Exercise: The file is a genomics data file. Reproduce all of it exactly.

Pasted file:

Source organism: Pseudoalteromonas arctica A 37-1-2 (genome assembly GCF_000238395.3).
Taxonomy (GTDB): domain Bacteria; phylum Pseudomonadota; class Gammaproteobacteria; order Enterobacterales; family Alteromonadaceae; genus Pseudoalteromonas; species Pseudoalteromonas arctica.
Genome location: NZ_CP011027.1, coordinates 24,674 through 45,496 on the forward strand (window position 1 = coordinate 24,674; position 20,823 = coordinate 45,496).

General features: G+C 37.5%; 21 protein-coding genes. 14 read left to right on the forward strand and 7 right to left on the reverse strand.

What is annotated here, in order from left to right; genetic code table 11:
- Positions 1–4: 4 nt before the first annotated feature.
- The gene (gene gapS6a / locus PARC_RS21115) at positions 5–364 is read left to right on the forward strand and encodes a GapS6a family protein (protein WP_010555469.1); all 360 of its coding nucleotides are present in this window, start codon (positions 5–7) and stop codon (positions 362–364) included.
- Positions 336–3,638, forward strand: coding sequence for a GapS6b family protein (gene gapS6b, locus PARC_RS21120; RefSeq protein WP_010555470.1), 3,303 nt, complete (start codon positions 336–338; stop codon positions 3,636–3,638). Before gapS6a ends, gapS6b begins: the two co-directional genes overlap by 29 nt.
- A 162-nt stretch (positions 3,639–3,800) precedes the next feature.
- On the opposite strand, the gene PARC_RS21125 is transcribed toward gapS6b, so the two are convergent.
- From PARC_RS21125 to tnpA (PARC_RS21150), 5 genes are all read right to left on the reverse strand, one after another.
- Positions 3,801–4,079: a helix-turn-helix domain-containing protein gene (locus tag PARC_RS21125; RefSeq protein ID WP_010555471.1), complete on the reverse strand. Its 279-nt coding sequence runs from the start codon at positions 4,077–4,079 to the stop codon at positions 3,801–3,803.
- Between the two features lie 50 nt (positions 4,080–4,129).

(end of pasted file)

Source organism: Pseudoalteromonas arctica A 37-1-2 (genome assembly GCF_000238395.3).
Taxonomy (GTDB): domain Bacteria; phylum Pseudomonadota; class Gammaproteobacteria; order Enterobacterales; family Alteromonadaceae; genus Pseudoalteromonas; species Pseudoalteromonas arctica.
Genome location: NZ_CP011027.1, coordinates 24,674 through 45,496 on the forward strand (window position 1 = coordinate 24,674; position 20,823 = coordinate 45,496).

General features: G+C 37.5%; 21 protein-coding genes. 14 read left to right on the forward strand and 7 right to left on the reverse strand.

What is annotated here, in order from left to right; genetic code table 11:
- Positions 1–4: 4 nt before the first annotated feature.
- The gene (gene gapS6a / locus PARC_RS21115) at positions 5–364 is read left to right on the forward strand and encodes a GapS6a family protein (protein WP_010555469.1); all 360 of its coding nucleotides are present in this window, start codon (positions 5–7) and stop codon (positions 362–364) included.
- Positions 336–3,638, forward strand: coding sequence for a GapS6b family protein (gene gapS6b, locus PARC_RS21120; RefSeq protein WP_010555470.1), 3,303 nt, complete (start codon positions 336–338; stop codon positions 3,636–3,638). Before gapS6a ends, gapS6b begins: the two co-directional genes overlap by 29 nt.
- A 162-nt stretch (positions 3,639–3,800) precedes the next feature.
- On the opposite strand, the gene PARC_RS21125 is transcribed toward gapS6b, so the two are convergent.
- From PARC_RS21125 to tnpA (PARC_RS21150), 5 genes are all read right to left on the reverse strand, one after another.
- Positions 3,801–4,079: a helix-turn-helix domain-containing protein gene (locus tag PARC_RS21125; RefSeq protein ID WP_010555471.1), complete on the reverse strand. Its 279-nt coding sequence runs from the start codon at positions 4,077–4,079 to the stop codon at positions 3,801–3,803.
- Between the two features lie 50 nt (positions 4,080–4,129).